The following facts and procedural history are relevant to the disposition of the appeal. On February 19, 2015, the plaintiff was arrested and charged with operating a motor vehicle while under the influence of intoxicating liquor in violation of General Statutes § 14-227a.[2] Following the incident, Officer Brian Hamm of the Stratford police department prepared a report that included the following information. When Hamm arrived on the scene, the plaintiff's vehicle was disabled in a snowbank. Upon asking the plaintiff to place the vehicle in park and step out of the vehicle, Hamm observed that the plaintiff appeared confused. He asked Hamm and Sergeant Rosenbaum several times where he was. Hamm had to lean the plaintiff against his vehicle because of the plaintiff's inability to stand safely on his own. The plaintiff said that he had been playing tennis and, when asked where he was going, he responded, ‘‘tennis.'' Hamm noted that the plaintiff appeared to be under the influence of alcohol or drugs. Neither he nor Rosenbaum were able to detect an odor of alcohol at that time because of the cold weather.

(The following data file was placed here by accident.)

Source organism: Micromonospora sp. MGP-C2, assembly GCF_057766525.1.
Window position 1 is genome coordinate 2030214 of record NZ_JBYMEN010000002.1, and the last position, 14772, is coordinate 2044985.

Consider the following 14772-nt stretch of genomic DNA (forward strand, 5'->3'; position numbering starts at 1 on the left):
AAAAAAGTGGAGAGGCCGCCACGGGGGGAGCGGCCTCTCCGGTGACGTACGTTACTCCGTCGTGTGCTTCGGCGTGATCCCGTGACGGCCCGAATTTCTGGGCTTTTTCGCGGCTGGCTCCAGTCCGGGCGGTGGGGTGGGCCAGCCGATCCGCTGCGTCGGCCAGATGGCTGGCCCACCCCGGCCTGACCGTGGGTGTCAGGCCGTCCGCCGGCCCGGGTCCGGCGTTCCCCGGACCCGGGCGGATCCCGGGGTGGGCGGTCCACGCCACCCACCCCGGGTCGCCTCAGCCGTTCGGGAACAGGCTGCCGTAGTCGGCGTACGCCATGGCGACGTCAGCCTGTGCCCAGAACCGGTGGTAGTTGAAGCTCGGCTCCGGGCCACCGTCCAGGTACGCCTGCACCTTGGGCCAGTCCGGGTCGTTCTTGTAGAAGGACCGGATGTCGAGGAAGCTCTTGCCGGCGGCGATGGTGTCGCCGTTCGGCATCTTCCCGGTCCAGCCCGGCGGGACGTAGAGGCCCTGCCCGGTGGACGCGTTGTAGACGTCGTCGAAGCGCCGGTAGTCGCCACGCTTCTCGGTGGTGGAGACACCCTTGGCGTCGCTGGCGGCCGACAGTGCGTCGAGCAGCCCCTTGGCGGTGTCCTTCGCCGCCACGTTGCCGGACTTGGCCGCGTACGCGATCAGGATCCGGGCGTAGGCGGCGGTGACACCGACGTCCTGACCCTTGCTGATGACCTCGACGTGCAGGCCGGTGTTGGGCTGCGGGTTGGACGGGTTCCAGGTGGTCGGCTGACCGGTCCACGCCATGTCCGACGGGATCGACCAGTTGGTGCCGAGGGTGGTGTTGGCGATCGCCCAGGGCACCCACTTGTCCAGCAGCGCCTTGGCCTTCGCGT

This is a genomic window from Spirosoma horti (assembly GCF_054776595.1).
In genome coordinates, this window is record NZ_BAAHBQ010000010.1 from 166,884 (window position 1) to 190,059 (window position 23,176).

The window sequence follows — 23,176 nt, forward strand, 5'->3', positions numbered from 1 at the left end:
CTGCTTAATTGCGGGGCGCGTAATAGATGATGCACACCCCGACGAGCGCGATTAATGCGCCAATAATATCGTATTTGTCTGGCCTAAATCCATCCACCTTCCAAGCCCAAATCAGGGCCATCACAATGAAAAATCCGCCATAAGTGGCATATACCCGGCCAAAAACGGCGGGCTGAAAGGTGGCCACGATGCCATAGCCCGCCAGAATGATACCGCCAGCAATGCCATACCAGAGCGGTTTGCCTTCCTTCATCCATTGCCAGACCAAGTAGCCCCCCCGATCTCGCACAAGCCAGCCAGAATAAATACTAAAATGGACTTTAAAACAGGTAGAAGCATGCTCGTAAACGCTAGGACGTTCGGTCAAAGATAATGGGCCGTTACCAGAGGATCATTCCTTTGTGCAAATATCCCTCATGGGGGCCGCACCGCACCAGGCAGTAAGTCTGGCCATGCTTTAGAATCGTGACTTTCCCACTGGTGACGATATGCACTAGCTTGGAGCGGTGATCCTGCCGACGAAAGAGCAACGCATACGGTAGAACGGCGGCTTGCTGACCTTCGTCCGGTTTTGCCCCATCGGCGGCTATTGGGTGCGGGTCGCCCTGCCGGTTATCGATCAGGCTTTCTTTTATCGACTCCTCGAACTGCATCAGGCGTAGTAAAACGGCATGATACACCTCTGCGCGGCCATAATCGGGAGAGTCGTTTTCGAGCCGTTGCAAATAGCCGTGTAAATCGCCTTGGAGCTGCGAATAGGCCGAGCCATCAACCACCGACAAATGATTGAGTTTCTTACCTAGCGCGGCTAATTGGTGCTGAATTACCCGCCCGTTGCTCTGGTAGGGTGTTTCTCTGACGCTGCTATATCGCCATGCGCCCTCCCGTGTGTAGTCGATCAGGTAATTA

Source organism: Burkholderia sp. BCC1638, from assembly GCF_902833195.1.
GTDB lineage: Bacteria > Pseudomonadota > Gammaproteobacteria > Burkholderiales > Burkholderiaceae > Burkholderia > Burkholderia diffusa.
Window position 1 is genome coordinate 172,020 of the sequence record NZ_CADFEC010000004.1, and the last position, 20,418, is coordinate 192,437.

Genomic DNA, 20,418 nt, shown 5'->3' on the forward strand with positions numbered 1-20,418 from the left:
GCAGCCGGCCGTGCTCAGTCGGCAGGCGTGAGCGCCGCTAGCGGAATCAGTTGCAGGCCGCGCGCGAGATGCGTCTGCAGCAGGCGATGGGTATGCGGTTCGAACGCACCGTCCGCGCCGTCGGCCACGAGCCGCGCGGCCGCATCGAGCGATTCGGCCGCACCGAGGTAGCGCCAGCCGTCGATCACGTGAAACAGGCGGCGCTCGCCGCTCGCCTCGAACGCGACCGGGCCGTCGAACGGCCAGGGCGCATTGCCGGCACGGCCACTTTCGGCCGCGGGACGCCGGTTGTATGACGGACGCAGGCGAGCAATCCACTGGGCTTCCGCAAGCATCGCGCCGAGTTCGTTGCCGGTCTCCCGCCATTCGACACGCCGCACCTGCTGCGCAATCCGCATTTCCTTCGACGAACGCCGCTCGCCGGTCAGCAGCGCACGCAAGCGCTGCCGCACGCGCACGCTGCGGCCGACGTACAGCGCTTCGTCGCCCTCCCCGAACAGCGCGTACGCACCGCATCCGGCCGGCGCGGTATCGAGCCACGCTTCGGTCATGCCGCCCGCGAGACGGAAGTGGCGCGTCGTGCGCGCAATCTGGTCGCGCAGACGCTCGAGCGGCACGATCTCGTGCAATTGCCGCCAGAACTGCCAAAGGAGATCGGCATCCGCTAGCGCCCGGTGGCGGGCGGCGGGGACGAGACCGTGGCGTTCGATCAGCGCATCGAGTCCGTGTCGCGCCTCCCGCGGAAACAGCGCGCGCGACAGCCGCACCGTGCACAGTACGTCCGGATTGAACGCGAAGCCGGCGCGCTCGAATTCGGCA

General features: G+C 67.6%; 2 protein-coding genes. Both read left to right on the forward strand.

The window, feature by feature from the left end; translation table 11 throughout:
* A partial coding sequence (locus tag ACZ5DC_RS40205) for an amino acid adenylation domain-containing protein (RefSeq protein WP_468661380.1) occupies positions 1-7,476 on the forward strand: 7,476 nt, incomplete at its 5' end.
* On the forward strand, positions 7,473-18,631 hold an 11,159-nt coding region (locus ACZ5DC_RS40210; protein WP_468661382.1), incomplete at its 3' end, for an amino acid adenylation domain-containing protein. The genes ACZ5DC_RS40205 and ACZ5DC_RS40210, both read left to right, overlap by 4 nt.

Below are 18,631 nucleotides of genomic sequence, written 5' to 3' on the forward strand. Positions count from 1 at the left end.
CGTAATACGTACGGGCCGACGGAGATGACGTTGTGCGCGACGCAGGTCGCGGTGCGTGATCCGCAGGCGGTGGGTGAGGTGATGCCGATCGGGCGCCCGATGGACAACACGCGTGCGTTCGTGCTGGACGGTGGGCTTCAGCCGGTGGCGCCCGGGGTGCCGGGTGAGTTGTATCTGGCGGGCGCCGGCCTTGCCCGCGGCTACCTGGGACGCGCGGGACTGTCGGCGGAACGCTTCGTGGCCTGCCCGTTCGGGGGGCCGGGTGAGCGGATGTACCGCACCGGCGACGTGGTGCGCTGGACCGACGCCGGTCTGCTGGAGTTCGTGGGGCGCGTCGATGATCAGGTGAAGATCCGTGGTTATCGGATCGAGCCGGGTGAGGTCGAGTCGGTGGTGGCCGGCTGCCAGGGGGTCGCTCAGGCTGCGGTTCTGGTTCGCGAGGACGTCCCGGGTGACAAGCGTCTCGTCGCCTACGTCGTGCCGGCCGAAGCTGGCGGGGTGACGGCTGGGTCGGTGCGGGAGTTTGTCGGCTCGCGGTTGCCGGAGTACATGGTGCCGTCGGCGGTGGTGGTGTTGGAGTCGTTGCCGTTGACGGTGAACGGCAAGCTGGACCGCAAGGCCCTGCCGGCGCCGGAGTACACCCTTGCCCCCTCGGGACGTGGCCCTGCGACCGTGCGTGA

Hamm and Rosenbaum then asked the plaintiff if he had any medical issues, and the plaintiff responded that he might be a diabetic. The plaintiff was ‘‘very disoriented, '' and said that he did not know where he was. Because of the plaintiff's inability to answer questions, Hamm requested that Stratford fire and emergency medical services respond to the scene. Another officer went to the plaintiff's residence to determine if his family was aware of any medical conditions affecting the plaintiff; the response was that the plaintiff had no known medical condition. The plaintiff was placed in the rear of the patrol vehicle to stay warm. After Hamm and Rosenbaum sat in the patrol vehicle for a few minutes, they were able to detect the odor of alcoholic beverages. Stratford fire and emergency medical services arrived at the scene and, after evaluating the plaintiff, ‘‘cleared [him] of any medical emergency.'' The plaintiff refused medical treatment.